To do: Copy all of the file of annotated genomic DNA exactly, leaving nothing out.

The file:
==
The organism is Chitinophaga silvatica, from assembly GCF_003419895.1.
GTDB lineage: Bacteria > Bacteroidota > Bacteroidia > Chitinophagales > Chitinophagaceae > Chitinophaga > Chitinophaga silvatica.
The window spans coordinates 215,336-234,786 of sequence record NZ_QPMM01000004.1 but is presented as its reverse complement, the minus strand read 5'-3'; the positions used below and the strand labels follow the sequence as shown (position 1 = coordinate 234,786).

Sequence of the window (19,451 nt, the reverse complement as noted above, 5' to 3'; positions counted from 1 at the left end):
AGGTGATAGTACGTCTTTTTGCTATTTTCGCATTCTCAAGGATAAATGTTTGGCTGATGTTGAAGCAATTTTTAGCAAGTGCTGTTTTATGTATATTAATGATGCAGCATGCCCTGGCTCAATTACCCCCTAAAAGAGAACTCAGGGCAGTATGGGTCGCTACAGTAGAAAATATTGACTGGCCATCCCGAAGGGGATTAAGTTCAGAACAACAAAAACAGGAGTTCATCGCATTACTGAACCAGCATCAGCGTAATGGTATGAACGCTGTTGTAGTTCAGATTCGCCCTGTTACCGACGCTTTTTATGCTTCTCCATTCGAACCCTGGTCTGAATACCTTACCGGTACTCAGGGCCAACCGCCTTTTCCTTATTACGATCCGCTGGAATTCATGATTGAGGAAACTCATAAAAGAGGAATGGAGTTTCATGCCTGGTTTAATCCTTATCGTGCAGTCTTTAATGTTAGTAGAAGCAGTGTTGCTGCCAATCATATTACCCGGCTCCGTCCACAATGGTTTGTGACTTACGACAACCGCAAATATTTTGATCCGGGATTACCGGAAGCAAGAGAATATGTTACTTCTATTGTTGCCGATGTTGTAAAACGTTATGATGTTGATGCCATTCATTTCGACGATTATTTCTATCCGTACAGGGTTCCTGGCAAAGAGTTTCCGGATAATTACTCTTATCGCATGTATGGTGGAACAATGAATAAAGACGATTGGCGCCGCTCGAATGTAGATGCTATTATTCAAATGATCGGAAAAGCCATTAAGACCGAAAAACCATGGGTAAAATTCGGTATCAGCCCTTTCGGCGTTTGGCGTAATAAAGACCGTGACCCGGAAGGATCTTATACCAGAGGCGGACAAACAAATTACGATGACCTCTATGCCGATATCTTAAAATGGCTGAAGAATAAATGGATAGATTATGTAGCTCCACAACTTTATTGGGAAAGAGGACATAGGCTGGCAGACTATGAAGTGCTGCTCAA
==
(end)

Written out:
The organism is Chitinophaga silvatica, from assembly GCF_003419895.1.
GTDB lineage: Bacteria > Bacteroidota > Bacteroidia > Chitinophagales > Chitinophagaceae > Chitinophaga > Chitinophaga silvatica.
The window spans coordinates 215,336-234,786 of sequence record NZ_QPMM01000004.1 but is presented as its reverse complement, the minus strand read 5'-3'; the positions used below and the strand labels follow the sequence as shown (position 1 = coordinate 234,786).

Sequence of the window (19,451 nt, the reverse complement as noted above, 5' to 3'; positions counted from 1 at the left end):
AGGTGATAGTACGTCTTTTTGCTATTTTCGCATTCTCAAGGATAAATGTTTGGCTGATGTTGAAGCAATTTTTAGCAAGTGCTGTTTTATGTATATTAATGATGCAGCATGCCCTGGCTCAATTACCCCCTAAAAGAGAACTCAGGGCAGTATGGGTCGCTACAGTAGAAAATATTGACTGGCCATCCCGAAGGGGATTAAGTTCAGAACAACAAAAACAGGAGTTCATCGCATTACTGAACCAGCATCAGCGTAATGGTATGAACGCTGTTGTAGTTCAGATTCGCCCTGTTACCGACGCTTTTTATGCTTCTCCATTCGAACCCTGGTCTGAATACCTTACCGGTACTCAGGGCCAACCGCCTTTTCCTTATTACGATCCGCTGGAATTCATGATTGAGGAAACTCATAAAAGAGGAATGGAGTTTCATGCCTGGTTTAATCCTTATCGTGCAGTCTTTAATGTTAGTAGAAGCAGTGTTGCTGCCAATCATATTACCCGGCTCCGTCCACAATGGTTTGTGACTTACGACAACCGCAAATATTTTGATCCGGGATTACCGGAAGCAAGAGAATATGTTACTTCTATTGTTGCCGATGTTGTAAAACGTTATGATGTTGATGCCATTCATTTCGACGATTATTTCTATCCGTACAGGGTTCCTGGCAAAGAGTTTCCGGATAATTACTCTTATCGCATGTATGGTGGAACAATGAATAAAGACGATTGGCGCCGCTCGAATGTAGATGCTATTATTCAAATGATCGGAAAAGCCATTAAGACCGAAAAACCATGGGTAAAATTCGGTATCAGCCCTTTCGGCGTTTGGCGTAATAAAGACCGTGACCCGGAAGGATCTTATACCAGAGGCGGACAAACAAATTACGATGACCTCTATGCCGATATCTTAAAATGGCTGAAGAATAAATGGATAGATTATGTAGCTCCACAACTTTATTGGGAAAGAGGACATAGGCTGGCAGACTATGAAGTGCTGCTCAA